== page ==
On This Week, the panel took a look at President Obama‘s recent policy change regarding undocumented immigrants. A change that has, somewhat predictably, elicited criticism from Republicans because the inherent nature of an executive order entails bypassing Congress. The discussion led to the larger topic of the influential Latino electorate, with George Will noting the tricky position Mitt Romney has found himself in.
Will said he supports the DREAM Act, but that he also supports the Constitution and the separation of power. Thus, he said, he believes these goals should be accomplished through the legislative route. But, George Stephanopoulos countered, “He tried and it didn’t happen.”
“Well that’s too bad,” Will said. “Our system is designed to be difficult to move, and if it doesn’t move, you try and try again — and you don’t just say, ‘Well the Constitution’s fine, I give it one try then we’ll do something else.'”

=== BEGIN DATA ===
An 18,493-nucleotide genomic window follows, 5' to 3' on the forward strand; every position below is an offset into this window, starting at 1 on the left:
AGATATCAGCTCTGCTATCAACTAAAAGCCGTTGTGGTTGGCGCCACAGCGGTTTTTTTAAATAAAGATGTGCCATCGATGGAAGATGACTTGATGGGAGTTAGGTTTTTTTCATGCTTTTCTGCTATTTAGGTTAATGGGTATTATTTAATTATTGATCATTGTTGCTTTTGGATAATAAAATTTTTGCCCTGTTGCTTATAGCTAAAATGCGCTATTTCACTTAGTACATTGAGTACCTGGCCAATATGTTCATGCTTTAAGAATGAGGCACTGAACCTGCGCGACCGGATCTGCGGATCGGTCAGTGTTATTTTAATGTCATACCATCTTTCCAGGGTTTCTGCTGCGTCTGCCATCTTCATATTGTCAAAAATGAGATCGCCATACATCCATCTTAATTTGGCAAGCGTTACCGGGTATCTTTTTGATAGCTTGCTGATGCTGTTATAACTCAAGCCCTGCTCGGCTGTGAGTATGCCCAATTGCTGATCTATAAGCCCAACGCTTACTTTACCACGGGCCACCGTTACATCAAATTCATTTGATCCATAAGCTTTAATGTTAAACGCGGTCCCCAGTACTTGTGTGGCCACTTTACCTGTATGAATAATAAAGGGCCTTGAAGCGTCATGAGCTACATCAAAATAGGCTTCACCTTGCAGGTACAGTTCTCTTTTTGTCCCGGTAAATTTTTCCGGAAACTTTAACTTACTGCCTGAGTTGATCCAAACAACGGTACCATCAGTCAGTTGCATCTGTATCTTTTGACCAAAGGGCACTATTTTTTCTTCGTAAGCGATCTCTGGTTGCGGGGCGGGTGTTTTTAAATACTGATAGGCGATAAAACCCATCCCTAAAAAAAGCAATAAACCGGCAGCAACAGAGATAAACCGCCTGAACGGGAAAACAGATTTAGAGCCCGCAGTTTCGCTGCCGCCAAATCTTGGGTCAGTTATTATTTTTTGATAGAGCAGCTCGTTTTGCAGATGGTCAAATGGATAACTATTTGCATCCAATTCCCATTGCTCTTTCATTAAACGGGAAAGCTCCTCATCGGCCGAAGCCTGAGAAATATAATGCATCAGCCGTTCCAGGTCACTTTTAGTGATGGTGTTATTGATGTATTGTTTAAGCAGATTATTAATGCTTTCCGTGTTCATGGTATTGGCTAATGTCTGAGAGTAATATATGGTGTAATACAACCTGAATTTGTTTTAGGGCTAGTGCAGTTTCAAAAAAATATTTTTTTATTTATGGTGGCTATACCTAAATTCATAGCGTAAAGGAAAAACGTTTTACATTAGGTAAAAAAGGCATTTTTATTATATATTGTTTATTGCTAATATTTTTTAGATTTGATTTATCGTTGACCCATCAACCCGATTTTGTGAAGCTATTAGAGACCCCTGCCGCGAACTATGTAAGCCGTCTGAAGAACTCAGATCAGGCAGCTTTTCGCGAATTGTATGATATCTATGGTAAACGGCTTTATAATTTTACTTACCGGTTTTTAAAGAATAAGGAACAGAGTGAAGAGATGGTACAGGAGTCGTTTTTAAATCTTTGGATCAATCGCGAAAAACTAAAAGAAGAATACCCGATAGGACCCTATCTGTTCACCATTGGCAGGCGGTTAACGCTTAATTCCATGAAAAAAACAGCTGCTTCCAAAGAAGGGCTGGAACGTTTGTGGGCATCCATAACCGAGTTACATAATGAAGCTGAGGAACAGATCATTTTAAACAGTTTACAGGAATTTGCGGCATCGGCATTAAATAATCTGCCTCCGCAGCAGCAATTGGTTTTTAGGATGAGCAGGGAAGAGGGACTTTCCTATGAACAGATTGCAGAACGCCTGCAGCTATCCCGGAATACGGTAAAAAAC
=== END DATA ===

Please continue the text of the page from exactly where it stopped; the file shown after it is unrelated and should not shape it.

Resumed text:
During the Republican primary race, Will said, the candidates spent their time competing for who could build the “longest, thickest, tallest, most lethally electrified” fence. And, the Hispanics noticed. Now, Will said, Romney has a big hole to dig himself out of, because if he falls below the 31 percent of Hispanic voters John McCain got, “he’s going to lose.”
Former Republican presidential hopeful Tim Pawlenty chimed in, arguing that Obama had plenty of time to tackle this topic before — particularly when he had a Democratic majority to work with. Romney, he said, does want to find a long-term solution, and has said as much.
The Nation‘s Katrina Vanden Heuvel called Obama’s policy an act of leadership. In light of the “congressional failure to act,” she said, Obama was within his authority. She drew a parallel to the Emancipation Proclamation, which Will took issue with, saying it was during a war.
Take a look, via ABC:
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